The little guy who blogs purely out of a desire to share his thoughts can’t get noticed. And it’s not helped by the A-list bloggers when they’re trackbacks are broken, and they don’t respond when they’re told about it (That wasn’t you, Robert – but it’s happened a few times elsewhere)

    I have my own blog (shameless self-promotion: http://patternsofchaos.net/ ) – and I like to think that I’m offering worthwhile content. But I have no way to know, since, as far as I can tell, nobody reads it.

    I can’t help but wonder how many blogs like mine are out there, that I can’t easily find. Blogging was supposed to give a voice to the little guy, but they’re now drowned out by the big players – just like happens everywhere else.

  302. Robert:
    “We used to link to each other all the time, telling you when all the other cool bloggers have done something new and useful.”

    cheapsuits:
    “The problem is the small blogger goes through life unheard much of the time. Big zero’s in the comments section.”

    The little guy who blogs purely out of a desire to share his thoughts can’t get noticed. And it’s not helped by the A-list bloggers when they’re trackbacks are broken, and they don’t respond when they’re told about it (That wasn’t you, Robert – but it’s happened a few times elsewhere)

    I have my own blog (shameless self-promotion: http://patternsofchaos.net/ ) – and I like to think that I’m offering worthwhile content. But I have no way to know, since, as far as I can tell, nobody reads it.

    I can’t help but wonder how many blogs like mine are out there, that I can’t easily find. Blogging was supposed to give a voice to the little guy, but they’re now drowned out by the big players – just like happens everywhere else.

  303. Robert:
    “We used to link to each other all the time, telling you when all the other cool bloggers have done something new and useful.”

    cheapsuits:
    “The problem is the small blogger goes through life unheard much of the time. Big zero’s in the comments section.”

    The little guy who blogs purely out of a desire to share his thoughts can’t get noticed. And it’s not helped by the A-list bloggers when they’re trackbacks are broken, and they don’t respond when they’re told about it (That wasn’t you, Robert – but it’s happened a few times elsewhere)

    I have my own blog (shameless self-promotion: http://patternsofchaos.net/ ) – and I like to think that I’m offering worthwhile content. But I have no way to know, since, as far as I can tell, nobody reads it.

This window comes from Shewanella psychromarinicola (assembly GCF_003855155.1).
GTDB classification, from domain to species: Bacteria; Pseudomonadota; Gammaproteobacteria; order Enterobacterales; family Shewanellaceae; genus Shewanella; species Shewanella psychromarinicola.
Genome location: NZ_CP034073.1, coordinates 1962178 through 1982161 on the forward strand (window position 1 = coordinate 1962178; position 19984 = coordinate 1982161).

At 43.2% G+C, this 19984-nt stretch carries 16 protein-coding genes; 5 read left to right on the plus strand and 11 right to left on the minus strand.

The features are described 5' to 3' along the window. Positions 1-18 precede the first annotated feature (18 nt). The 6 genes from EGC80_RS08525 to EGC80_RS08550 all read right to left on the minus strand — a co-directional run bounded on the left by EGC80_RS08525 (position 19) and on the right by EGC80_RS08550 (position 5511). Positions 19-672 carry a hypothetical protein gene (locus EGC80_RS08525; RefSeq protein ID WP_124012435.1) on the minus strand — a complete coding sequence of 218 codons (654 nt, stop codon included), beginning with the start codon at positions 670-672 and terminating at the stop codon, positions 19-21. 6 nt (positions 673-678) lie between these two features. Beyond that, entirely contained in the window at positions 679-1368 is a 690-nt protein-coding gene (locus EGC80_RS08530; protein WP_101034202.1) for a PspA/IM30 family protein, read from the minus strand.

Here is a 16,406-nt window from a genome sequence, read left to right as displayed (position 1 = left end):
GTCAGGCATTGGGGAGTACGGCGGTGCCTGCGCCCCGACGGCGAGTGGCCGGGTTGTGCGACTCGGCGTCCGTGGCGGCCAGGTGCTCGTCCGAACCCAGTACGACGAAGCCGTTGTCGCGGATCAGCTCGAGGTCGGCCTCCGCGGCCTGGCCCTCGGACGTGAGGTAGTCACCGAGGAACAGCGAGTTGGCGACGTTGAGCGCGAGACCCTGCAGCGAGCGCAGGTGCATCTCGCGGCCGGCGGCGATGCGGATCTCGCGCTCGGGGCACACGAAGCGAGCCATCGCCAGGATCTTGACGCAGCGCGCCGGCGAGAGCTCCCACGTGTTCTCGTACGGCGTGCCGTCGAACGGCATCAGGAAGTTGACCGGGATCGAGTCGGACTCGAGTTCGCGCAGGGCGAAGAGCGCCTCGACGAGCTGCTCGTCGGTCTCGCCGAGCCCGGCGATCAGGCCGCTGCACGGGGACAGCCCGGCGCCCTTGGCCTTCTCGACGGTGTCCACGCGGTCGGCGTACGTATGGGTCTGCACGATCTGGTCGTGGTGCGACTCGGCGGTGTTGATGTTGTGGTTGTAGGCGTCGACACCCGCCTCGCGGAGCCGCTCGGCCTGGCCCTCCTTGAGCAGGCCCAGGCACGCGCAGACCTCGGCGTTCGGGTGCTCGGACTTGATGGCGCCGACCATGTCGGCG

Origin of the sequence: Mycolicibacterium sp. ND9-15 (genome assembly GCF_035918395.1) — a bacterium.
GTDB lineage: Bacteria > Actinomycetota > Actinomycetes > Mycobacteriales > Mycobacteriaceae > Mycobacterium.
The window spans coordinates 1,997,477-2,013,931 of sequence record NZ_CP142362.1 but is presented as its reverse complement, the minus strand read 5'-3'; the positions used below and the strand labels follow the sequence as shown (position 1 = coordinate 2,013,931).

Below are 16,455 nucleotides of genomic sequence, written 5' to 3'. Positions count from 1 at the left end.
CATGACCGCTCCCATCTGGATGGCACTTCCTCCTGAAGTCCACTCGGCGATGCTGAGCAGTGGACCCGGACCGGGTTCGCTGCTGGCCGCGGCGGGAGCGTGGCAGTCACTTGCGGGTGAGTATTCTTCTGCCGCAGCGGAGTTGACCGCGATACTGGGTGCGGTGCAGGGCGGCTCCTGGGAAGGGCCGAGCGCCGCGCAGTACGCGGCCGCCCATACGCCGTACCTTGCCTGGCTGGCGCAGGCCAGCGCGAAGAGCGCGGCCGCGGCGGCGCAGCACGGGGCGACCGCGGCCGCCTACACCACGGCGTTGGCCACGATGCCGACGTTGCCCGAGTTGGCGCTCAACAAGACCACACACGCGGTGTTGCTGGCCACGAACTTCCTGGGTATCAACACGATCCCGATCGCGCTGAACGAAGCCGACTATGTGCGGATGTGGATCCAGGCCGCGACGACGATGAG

I can’t help but wonder how many blogs like mine are out there, that I can’t easily find. Blogging was supposed to give a voice to the little guy, but they’re now drowned out by the big players – just like happens everywhere else.

  304. Well, it’s a free service, so take what will. But, like I always say, if you approach everything you hype up, and bet on the opposite, then you provide a very valuable service, telling the real movers and shakers what they can safely avoid paying attention to. Don’t sell yourself short. Whomever employs/sponsors you, invest heavy in their competitor, no more so evident as in the doubling WDC stock price. The ‘Reverse Midas Touch’ you are gifted with, has tremendous value.

    It used to be a closed-chummy-club, now it’s all play-doh journalism niche-news hounding, but even yet still lots of good tech and non-tech blogs out there, but prayers chance they will ever be noticed. Blogging is just another power distributional curve, “blockbusters” still exist and those in the “long tail”, might as well cash in chips for all the time and effort, hardly worth it. But when you do a massive rant, with machine-gun name dropping, you are beyond fixing. Nor do you really want to fix it, you are on top, occasionally insincerely self-flagellate and move on. That way you can say, I know it’s broke, but it’s the system…dontblameme.

  305. Well, it’s a free service, so take what will. But, like I always say, if you approach everything you hype up, and bet on the opposite, then you provide a very valuable service, telling the real movers and shakers what they can safely avoid paying attention to. Don’t sell yourself short. Whomever employs/sponsors you, invest heavy in their competitor, no more so evident as in the doubling WDC stock price. The ‘Reverse Midas Touch’ you are gifted with, has tremendous value.

    It used to be a closed-chummy-club, now it’s all play-doh journalism niche-news hounding, but even yet still lots of good tech and non-tech blogs out there, but prayers chance they will ever be noticed. Blogging is just another power distributional curve, “blockbusters” still exist and those in the “long tail”, might as well cash in chips for all the time and effort, hardly worth it. But when you do a massive rant, with machine-gun name dropping, you are beyond fixing. Nor do you really want to fix it, you are on top, occasionally insincerely self-flagellate and move on. That way you can say, I know it’s broke, but it’s the system…dontblameme.